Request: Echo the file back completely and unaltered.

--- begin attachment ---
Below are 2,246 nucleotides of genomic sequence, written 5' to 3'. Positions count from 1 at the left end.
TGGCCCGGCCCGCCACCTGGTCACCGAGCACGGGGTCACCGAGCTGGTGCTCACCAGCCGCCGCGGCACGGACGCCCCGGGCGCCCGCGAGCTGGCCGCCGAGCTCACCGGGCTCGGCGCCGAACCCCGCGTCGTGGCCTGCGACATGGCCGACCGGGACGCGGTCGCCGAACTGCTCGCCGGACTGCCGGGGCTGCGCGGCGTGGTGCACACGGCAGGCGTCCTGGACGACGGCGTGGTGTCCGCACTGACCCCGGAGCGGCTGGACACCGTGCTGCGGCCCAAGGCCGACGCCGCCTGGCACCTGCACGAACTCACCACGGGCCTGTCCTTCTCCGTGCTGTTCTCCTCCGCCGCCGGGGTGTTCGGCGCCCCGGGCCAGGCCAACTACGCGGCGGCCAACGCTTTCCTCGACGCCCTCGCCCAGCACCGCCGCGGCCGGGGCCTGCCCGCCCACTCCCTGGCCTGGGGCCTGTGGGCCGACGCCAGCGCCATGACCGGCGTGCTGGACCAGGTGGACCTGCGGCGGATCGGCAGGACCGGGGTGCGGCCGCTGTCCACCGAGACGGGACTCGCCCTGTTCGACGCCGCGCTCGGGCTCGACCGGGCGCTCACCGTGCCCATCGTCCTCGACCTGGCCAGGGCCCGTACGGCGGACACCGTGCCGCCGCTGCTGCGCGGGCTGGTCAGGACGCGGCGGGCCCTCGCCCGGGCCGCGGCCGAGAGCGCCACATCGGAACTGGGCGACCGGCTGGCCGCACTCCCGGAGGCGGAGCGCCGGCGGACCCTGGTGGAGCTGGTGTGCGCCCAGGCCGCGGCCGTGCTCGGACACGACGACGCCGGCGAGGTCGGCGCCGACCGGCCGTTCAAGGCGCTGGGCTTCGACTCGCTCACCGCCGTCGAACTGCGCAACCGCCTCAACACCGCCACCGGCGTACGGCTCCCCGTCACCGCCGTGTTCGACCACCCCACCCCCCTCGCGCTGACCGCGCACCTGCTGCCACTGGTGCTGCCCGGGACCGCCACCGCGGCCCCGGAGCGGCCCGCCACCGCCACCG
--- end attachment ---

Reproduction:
Below are 2,246 nucleotides of genomic sequence, written 5' to 3'. Positions count from 1 at the left end.
TGGCCCGGCCCGCCACCTGGTCACCGAGCACGGGGTCACCGAGCTGGTGCTCACCAGCCGCCGCGGCACGGACGCCCCGGGCGCCCGCGAGCTGGCCGCCGAGCTCACCGGGCTCGGCGCCGAACCCCGCGTCGTGGCCTGCGACATGGCCGACCGGGACGCGGTCGCCGAACTGCTCGCCGGACTGCCGGGGCTGCGCGGCGTGGTGCACACGGCAGGCGTCCTGGACGACGGCGTGGTGTCCGCACTGACCCCGGAGCGGCTGGACACCGTGCTGCGGCCCAAGGCCGACGCCGCCTGGCACCTGCACGAACTCACCACGGGCCTGTCCTTCTCCGTGCTGTTCTCCTCCGCCGCCGGGGTGTTCGGCGCCCCGGGCCAGGCCAACTACGCGGCGGCCAACGCTTTCCTCGACGCCCTCGCCCAGCACCGCCGCGGCCGGGGCCTGCCCGCCCACTCCCTGGCCTGGGGCCTGTGGGCCGACGCCAGCGCCATGACCGGCGTGCTGGACCAGGTGGACCTGCGGCGGATCGGCAGGACCGGGGTGCGGCCGCTGTCCACCGAGACGGGACTCGCCCTGTTCGACGCCGCGCTCGGGCTCGACCGGGCGCTCACCGTGCCCATCGTCCTCGACCTGGCCAGGGCCCGTACGGCGGACACCGTGCCGCCGCTGCTGCGCGGGCTGGTCAGGACGCGGCGGGCCCTCGCCCGGGCCGCGGCCGAGAGCGCCACATCGGAACTGGGCGACCGGCTGGCCGCACTCCCGGAGGCGGAGCGCCGGCGGACCCTGGTGGAGCTGGTGTGCGCCCAGGCCGCGGCCGTGCTCGGACACGACGACGCCGGCGAGGTCGGCGCCGACCGGCCGTTCAAGGCGCTGGGCTTCGACTCGCTCACCGCCGTCGAACTGCGCAACCGCCTCAACACCGCCACCGGCGTACGGCTCCCCGTCACCGCCGTGTTCGACCACCCCACCCCCCTCGCGCTGACCGCGCACCTGCTGCCACTGGTGCTGCCCGGGACCGCCACCGCGGCCCCGGAGCGGCCCGCCACCGCCACCG